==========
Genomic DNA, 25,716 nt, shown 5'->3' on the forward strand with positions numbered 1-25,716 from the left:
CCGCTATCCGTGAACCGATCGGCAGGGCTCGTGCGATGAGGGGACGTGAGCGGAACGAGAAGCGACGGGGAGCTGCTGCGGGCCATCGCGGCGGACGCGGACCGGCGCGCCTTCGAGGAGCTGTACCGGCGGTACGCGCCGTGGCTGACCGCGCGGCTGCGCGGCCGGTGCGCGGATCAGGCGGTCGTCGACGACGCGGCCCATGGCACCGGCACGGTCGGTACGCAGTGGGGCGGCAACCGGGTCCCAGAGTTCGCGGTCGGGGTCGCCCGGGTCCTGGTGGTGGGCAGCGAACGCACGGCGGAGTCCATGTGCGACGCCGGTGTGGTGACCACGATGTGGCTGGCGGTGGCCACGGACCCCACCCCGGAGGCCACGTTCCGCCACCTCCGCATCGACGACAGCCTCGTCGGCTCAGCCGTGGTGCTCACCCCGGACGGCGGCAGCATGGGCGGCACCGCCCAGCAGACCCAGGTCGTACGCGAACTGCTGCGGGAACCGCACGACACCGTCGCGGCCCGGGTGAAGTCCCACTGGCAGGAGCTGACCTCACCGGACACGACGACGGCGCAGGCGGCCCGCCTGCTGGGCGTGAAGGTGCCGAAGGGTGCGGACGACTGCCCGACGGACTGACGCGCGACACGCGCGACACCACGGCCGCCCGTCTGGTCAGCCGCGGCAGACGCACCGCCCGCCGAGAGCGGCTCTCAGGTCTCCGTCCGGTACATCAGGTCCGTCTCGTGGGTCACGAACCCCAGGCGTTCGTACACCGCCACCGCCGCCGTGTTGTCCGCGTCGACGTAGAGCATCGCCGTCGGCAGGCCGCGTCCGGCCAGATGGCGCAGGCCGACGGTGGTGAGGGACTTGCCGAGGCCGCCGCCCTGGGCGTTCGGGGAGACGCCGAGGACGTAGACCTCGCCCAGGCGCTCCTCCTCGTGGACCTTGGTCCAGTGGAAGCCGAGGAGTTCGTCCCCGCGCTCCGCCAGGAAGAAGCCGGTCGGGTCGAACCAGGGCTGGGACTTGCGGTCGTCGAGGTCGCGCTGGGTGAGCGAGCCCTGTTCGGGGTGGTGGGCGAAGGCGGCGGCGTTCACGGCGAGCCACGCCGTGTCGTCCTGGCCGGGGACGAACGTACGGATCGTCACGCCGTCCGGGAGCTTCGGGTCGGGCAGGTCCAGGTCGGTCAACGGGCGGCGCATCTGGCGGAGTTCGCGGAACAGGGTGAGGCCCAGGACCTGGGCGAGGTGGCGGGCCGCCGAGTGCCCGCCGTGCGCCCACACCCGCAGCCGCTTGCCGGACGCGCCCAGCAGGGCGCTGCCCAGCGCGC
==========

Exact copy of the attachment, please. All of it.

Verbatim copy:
Genomic DNA, 25,716 nt, shown 5'->3' on the forward strand with positions numbered 1-25,716 from the left:
CCGCTATCCGTGAACCGATCGGCAGGGCTCGTGCGATGAGGGGACGTGAGCGGAACGAGAAGCGACGGGGAGCTGCTGCGGGCCATCGCGGCGGACGCGGACCGGCGCGCCTTCGAGGAGCTGTACCGGCGGTACGCGCCGTGGCTGACCGCGCGGCTGCGCGGCCGGTGCGCGGATCAGGCGGTCGTCGACGACGCGGCCCATGGCACCGGCACGGTCGGTACGCAGTGGGGCGGCAACCGGGTCCCAGAGTTCGCGGTCGGGGTCGCCCGGGTCCTGGTGGTGGGCAGCGAACGCACGGCGGAGTCCATGTGCGACGCCGGTGTGGTGACCACGATGTGGCTGGCGGTGGCCACGGACCCCACCCCGGAGGCCACGTTCCGCCACCTCCGCATCGACGACAGCCTCGTCGGCTCAGCCGTGGTGCTCACCCCGGACGGCGGCAGCATGGGCGGCACCGCCCAGCAGACCCAGGTCGTACGCGAACTGCTGCGGGAACCGCACGACACCGTCGCGGCCCGGGTGAAGTCCCACTGGCAGGAGCTGACCTCACCGGACACGACGACGGCGCAGGCGGCCCGCCTGCTGGGCGTGAAGGTGCCGAAGGGTGCGGACGACTGCCCGACGGACTGACGCGCGACACGCGCGACACCACGGCCGCCCGTCTGGTCAGCCGCGGCAGACGCACCGCCCGCCGAGAGCGGCTCTCAGGTCTCCGTCCGGTACATCAGGTCCGTCTCGTGGGTCACGAACCCCAGGCGTTCGTACACCGCCACCGCCGCCGTGTTGTCCGCGTCGACGTAGAGCATCGCCGTCGGCAGGCCGCGTCCGGCCAGATGGCGCAGGCCGACGGTGGTGAGGGACTTGCCGAGGCCGCCGCCCTGGGCGTTCGGGGAGACGCCGAGGACGTAGACCTCGCCCAGGCGCTCCTCCTCGTGGACCTTGGTCCAGTGGAAGCCGAGGAGTTCGTCCCCGCGCTCCGCCAGGAAGAAGCCGGTCGGGTCGAACCAGGGCTGGGACTTGCGGTCGTCGAGGTCGCGCTGGGTGAGCGAGCCCTGTTCGGGGTGGTGGGCGAAGGCGGCGGCGTTCACGGCGAGCCACGCCGTGTCGTCCTGGCCGGGGACGAACGTACGGATCGTCACGCCGTCCGGGAGCTTCGGGTCGGGCAGGTCCAGGTCGGTCAACGGGCGGCGCATCTGGCGGAGTTCGCGGAACAGGGTGAGGCCCAGGACCTGGGCGAGGTGGCGGGCCGCCGAGTGCCCGCCGTGCGCCCACACCCGCAGCCGCTTGCCGGACGCGCCCAGCAGGGCGCTGCCCAGCGCGC